CAPE TOWN: When Hansie Cronje died in an air crash 10 years ago, cricket lost an inspirational leader and the sport’s most high-profile self-confessed cheat.
“He was a great leader of people who had the ability to get the best out of his players,” said former team-mate and current South African coach Gary Kirsten when asked for his main memory of the sporting icon who was banned for life for accepting money from illegal gamblers.
Cronje, who captained South Africa to 27 wins against only 11 losses in 53 Tests before his disgrace, was the only passenger on a mail delivery flight which crashed into a mountain near his home town of George in bad weather early on June 1 2012. He was 32.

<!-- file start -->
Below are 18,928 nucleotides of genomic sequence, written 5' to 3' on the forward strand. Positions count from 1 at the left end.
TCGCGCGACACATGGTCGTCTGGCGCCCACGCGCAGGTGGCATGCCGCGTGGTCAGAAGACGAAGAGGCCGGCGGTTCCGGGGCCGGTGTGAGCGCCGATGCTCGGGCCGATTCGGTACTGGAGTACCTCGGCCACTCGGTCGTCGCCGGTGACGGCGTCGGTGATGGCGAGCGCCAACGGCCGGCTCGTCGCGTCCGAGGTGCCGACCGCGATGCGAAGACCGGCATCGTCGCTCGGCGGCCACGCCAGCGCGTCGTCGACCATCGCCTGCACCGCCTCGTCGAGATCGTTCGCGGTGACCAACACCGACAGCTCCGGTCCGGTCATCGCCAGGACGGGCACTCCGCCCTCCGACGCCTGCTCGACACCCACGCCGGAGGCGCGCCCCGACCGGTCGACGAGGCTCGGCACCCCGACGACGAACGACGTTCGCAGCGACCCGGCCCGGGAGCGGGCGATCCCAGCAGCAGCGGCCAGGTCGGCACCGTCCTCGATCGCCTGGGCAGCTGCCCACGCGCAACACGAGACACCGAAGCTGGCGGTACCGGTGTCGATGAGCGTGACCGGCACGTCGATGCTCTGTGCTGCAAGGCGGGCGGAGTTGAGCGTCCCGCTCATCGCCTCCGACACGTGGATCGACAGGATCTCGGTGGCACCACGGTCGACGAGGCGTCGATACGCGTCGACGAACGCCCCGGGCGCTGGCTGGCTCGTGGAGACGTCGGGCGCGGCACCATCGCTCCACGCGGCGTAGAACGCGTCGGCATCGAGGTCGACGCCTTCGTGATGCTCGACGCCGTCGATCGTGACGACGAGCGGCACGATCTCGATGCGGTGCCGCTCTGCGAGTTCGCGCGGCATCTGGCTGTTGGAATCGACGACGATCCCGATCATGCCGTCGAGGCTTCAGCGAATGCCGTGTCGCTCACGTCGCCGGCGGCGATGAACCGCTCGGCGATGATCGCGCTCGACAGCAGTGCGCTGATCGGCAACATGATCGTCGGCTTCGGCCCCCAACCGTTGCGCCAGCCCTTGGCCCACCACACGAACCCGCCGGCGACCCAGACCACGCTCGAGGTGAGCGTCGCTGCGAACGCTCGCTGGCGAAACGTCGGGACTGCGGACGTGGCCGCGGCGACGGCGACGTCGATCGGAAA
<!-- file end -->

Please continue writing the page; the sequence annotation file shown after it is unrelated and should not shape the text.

“He was a fantastic team-mate and captain, always positive, enthusiastic and supportive,” said former South African wicketkeeper David Richardson, the International Cricket Council’s general manager, cricket. Richardson said his reaction when details were revealed of Cronje’s involvement with cricket’s underworld was “huge disappointment, a little anger and some sympathy for what you would not wish on anyone”.
But Richardson said there was a positive side to the revelations made at the King Commission, a judicial inquiry set up in South Africa in 2000 after Indian police intercepted telephone calls between Cronje and Sanjiv Chawla, a London-based gambler, during South Africa’s tour of India that year. “Until then, most believed the problem, if there was one, was limited to the sub-continent. The King Commission dealt with the matter effectively and unambiguously. The players were investigated, were found guilty and punished.”
In addition to Cronje being banned for life, Herschelle Gibbs and Henry Williams were banned until the end of 2000 for being persuaded by Cronje to accept money in return for under-performing in a one-day international in Nagpur.
Richardson said he believed that measures taken by the ICC to combat corruption were effective.